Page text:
& Early City of New York Toll Bridges, Plank Roads & Turnpikes
As the independent City of Brooklyn developed (as well as Queens,
Richmond a/k/a Staten Island, and the Bronx) from farmland to suburb and from suburb to urban; private companies would
construct a bridge over a stream, creek or marsh.
They would also cover a
heavily traveled path with wooden planks, thereby making a "plank road"
or "turnpike" to facilitate easier transportation and the carriage of
heavier loads. This was especially welcome during spring thaw, when
melting snow and runoff would turn every small depression in the
terrain into a quagmire.
In consideration of the construction and maintenance of these
bridges and plank roads, a toll was charged to use them. As can be envisioned,
there were myriads of private entities that constructed bridges and
thoroughfares crossing their tracts of land for public use.
While most of the names of these private entities have been lost to
history, some can be found mentioned here and there in historical
documents in City Museums and Public Libraries; but the easiest and
most expedient source for research has become Google Books. This is
where the research for the following company and receipt was assembled.
I have been fortunate enough in my endeavors of collecting toll
scrip to obtain the following piece of history; a receipt for the
travel of one team of horse with a wagon over the Brooklyn &
Gowanus Toll Bridge issues in 1858. This bridge was located in the
immediate vicinity of, and just to the north of the present day
Hamilton Avenue drawbridge in the Red Hook / Gowanus neighborhoods of
Unfortunately, the tariff for crossing the bridge is not noted, so
we cannot tell how much was charged for passage over the span, but it
could not have been more than a few cents.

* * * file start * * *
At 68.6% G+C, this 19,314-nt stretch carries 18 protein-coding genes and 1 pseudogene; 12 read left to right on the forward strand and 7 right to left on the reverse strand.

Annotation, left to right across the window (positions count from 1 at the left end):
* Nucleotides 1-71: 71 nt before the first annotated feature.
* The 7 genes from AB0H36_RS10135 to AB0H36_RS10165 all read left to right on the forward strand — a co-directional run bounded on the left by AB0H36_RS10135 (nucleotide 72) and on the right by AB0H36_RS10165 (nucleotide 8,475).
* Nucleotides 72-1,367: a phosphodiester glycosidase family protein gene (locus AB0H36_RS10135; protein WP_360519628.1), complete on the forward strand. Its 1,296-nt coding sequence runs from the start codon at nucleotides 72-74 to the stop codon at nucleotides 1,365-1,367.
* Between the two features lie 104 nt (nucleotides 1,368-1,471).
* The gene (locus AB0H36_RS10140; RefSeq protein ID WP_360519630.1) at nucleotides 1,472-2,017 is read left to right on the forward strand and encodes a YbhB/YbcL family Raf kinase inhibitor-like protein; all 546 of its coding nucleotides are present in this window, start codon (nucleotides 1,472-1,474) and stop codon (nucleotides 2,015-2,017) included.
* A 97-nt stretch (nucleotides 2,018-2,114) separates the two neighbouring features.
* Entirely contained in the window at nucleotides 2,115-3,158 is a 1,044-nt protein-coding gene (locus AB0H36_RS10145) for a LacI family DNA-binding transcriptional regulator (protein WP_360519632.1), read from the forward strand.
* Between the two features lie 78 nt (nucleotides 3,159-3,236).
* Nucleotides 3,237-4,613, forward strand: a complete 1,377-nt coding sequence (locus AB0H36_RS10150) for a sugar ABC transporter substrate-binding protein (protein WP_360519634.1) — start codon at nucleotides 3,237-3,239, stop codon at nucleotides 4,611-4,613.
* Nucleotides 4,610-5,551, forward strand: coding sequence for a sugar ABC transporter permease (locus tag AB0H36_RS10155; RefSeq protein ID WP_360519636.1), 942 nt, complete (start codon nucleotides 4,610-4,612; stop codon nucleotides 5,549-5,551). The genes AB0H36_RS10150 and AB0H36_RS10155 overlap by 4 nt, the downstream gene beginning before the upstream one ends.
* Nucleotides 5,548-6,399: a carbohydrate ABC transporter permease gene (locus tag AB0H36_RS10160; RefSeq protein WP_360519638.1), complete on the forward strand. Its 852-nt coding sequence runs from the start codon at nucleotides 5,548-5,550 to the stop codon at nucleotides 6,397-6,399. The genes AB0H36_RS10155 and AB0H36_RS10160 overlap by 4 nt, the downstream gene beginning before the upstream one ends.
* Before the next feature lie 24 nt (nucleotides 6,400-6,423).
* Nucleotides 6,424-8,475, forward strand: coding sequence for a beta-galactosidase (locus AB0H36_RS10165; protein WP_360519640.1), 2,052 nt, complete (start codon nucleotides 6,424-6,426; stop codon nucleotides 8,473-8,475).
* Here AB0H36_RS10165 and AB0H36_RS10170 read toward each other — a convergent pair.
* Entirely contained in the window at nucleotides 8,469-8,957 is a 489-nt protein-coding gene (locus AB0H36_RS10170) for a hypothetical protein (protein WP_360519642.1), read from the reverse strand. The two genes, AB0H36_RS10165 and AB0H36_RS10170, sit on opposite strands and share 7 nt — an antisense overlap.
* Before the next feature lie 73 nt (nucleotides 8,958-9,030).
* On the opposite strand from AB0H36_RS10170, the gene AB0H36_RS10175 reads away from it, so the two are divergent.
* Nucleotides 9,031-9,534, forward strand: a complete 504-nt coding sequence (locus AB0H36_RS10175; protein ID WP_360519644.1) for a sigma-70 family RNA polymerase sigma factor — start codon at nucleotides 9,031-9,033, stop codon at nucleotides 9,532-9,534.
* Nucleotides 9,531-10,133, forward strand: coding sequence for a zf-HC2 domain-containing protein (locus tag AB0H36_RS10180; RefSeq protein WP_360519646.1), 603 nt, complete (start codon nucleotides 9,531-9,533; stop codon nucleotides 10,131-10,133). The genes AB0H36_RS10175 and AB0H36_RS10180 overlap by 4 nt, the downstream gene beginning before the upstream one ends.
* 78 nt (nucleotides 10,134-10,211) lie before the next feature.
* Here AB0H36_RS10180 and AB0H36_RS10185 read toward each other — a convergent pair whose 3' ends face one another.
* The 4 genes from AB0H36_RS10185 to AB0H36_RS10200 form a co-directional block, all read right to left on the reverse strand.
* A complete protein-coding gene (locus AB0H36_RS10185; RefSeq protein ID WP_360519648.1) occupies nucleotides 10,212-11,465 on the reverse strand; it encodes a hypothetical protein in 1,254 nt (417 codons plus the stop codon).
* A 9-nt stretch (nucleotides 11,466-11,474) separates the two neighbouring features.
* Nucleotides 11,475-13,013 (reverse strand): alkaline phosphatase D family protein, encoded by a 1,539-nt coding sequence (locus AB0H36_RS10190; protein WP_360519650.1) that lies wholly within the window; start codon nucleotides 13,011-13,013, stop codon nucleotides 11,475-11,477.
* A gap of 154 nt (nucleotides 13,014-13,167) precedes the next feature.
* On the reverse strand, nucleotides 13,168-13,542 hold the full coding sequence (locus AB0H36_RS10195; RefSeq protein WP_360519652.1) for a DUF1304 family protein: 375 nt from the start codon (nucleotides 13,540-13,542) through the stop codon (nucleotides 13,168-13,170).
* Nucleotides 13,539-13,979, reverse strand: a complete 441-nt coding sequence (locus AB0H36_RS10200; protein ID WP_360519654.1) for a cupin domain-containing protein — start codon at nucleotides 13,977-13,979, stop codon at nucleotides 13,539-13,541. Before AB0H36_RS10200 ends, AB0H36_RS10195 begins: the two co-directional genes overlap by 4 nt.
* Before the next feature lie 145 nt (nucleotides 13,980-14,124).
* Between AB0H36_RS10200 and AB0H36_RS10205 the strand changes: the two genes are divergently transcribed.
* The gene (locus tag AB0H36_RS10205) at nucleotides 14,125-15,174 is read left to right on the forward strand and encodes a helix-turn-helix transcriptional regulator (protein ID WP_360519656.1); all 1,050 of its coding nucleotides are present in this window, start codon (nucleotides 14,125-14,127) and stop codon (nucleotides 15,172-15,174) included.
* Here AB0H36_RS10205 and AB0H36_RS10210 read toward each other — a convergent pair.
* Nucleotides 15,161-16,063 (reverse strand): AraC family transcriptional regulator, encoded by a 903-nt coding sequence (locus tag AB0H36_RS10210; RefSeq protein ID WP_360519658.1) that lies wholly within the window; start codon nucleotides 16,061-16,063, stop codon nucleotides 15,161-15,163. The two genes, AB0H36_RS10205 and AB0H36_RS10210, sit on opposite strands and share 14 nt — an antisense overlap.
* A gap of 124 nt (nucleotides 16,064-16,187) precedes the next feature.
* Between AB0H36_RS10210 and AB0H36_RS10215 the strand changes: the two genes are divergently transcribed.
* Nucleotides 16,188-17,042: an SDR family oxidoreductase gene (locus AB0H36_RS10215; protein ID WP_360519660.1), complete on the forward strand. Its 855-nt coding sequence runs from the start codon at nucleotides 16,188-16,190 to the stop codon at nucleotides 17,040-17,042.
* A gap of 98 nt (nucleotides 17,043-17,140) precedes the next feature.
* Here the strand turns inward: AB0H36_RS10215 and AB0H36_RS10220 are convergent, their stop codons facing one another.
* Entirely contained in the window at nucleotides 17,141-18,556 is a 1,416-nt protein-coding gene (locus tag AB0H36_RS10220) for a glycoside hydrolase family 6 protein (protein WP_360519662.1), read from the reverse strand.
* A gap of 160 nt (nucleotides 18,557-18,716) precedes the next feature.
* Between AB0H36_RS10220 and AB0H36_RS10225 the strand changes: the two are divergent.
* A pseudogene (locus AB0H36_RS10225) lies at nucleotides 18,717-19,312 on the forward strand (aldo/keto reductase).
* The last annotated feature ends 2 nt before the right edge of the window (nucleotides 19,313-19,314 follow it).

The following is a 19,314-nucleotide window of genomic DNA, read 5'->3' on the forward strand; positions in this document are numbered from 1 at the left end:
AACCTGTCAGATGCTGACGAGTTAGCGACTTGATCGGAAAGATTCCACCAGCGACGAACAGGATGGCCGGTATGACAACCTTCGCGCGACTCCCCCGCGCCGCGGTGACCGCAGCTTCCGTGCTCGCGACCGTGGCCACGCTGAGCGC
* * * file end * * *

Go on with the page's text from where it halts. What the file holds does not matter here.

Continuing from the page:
Gowanus Toll Bridge Company - May 1, 1858
(near present day Hamilton
Avenue Bridge, Brooklyn NY)
of Philip M. Goldstein
My research has revealed the Brooklyn & Gowanus Toll Bridge
Company was incorporated on April 29, 1833. When the City of Brooklyn
set about improving the street grid in that area, circa the 1870's;
they announce the construction of a new bridge to be built for Hamilton
Avenue, with no toll charged.
This obviously did not sit well with the principals of the Brooklyn
& Gowanus Toll Bridge, and a lawsuit with at least one appeal was
subsequently filed, with the matter dragging on to at least 1881.
Ultimately, the City of Brooklyn bought out the company and constructed
the first of the Hamilton Avenue drawbridges over the Gowanus Canal;
which to my understanding was replaced with a span in 1905, and that
span being replaced with the present pair of spans (one for each
direction of traffic of Hamilton Avenue), which were constructed in
1942 and to which have subsequently been rebuilt in 2008 through 2009.
It is with almost certainty, that other companies issued receipts
for collected tolls as well. Following some quick research, a few of
the names revealed were:
- Brooklyn, Jamaica &
Flatbush Turnpike Company (March 17, 1809)
Island Bridge & Road Company (March 22, 1823)
Avenue & Toll Bridge Company, (April 8, 1836)
Island Plank Road (October 12, 1849)
I am quite sure there were others...
of New York - Department of Bridges As
I am sure a lot of the casual readers may not be aware (especially
those not from the New York City area); that the East River Bridges
collected tolls as well, when they were first opened. These
crossings include the:
Bridge - 1883
Bridge - 1909
Bridge - 1903
Bridge - 1909
(formerly named Blackwell's Island Bridge)